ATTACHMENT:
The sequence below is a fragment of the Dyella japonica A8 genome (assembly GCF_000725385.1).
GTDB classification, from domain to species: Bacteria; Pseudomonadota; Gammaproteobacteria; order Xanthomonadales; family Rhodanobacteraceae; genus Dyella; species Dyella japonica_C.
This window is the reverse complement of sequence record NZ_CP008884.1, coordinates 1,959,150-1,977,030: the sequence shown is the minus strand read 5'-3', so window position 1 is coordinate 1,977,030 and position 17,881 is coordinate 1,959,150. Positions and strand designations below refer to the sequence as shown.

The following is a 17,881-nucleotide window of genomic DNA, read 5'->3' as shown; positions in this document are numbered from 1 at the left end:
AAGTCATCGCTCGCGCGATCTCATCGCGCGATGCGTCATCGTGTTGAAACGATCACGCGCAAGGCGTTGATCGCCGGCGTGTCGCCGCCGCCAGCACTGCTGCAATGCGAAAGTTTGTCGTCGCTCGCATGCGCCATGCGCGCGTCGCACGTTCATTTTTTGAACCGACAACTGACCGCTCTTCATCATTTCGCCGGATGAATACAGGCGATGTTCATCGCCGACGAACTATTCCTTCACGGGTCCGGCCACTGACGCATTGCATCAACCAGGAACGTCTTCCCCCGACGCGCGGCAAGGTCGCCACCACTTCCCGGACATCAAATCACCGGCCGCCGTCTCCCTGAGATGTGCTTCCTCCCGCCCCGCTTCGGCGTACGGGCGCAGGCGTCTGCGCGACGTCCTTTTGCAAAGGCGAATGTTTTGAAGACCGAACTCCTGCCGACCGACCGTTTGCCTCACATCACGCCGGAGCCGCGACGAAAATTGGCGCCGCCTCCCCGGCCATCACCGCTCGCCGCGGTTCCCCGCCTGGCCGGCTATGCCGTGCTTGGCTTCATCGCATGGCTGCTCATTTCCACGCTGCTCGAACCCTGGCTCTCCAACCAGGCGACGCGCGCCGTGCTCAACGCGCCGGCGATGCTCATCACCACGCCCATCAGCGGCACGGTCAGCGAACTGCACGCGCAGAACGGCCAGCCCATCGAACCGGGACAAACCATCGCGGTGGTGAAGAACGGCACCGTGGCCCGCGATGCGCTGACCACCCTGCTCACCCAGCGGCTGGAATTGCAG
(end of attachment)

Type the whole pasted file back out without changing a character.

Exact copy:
The sequence below is a fragment of the Dyella japonica A8 genome (assembly GCF_000725385.1).
GTDB classification, from domain to species: Bacteria; Pseudomonadota; Gammaproteobacteria; order Xanthomonadales; family Rhodanobacteraceae; genus Dyella; species Dyella japonica_C.
This window is the reverse complement of sequence record NZ_CP008884.1, coordinates 1,959,150-1,977,030: the sequence shown is the minus strand read 5'-3', so window position 1 is coordinate 1,977,030 and position 17,881 is coordinate 1,959,150. Positions and strand designations below refer to the sequence as shown.

The following is a 17,881-nucleotide window of genomic DNA, read 5'->3' as shown; positions in this document are numbered from 1 at the left end:
AAGTCATCGCTCGCGCGATCTCATCGCGCGATGCGTCATCGTGTTGAAACGATCACGCGCAAGGCGTTGATCGCCGGCGTGTCGCCGCCGCCAGCACTGCTGCAATGCGAAAGTTTGTCGTCGCTCGCATGCGCCATGCGCGCGTCGCACGTTCATTTTTTGAACCGACAACTGACCGCTCTTCATCATTTCGCCGGATGAATACAGGCGATGTTCATCGCCGACGAACTATTCCTTCACGGGTCCGGCCACTGACGCATTGCATCAACCAGGAACGTCTTCCCCCGACGCGCGGCAAGGTCGCCACCACTTCCCGGACATCAAATCACCGGCCGCCGTCTCCCTGAGATGTGCTTCCTCCCGCCCCGCTTCGGCGTACGGGCGCAGGCGTCTGCGCGACGTCCTTTTGCAAAGGCGAATGTTTTGAAGACCGAACTCCTGCCGACCGACCGTTTGCCTCACATCACGCCGGAGCCGCGACGAAAATTGGCGCCGCCTCCCCGGCCATCACCGCTCGCCGCGGTTCCCCGCCTGGCCGGCTATGCCGTGCTTGGCTTCATCGCATGGCTGCTCATTTCCACGCTGCTCGAACCCTGGCTCTCCAACCAGGCGACGCGCGCCGTGCTCAACGCGCCGGCGATGCTCATCACCACGCCCATCAGCGGCACGGTCAGCGAACTGCACGCGCAGAACGGCCAGCCCATCGAACCGGGACAAACCATCGCGGTGGTGAAGAACGGCACCGTGGCCCGCGATGCGCTGACCACCCTGCTCACCCAGCGGCTGGAATTGCAG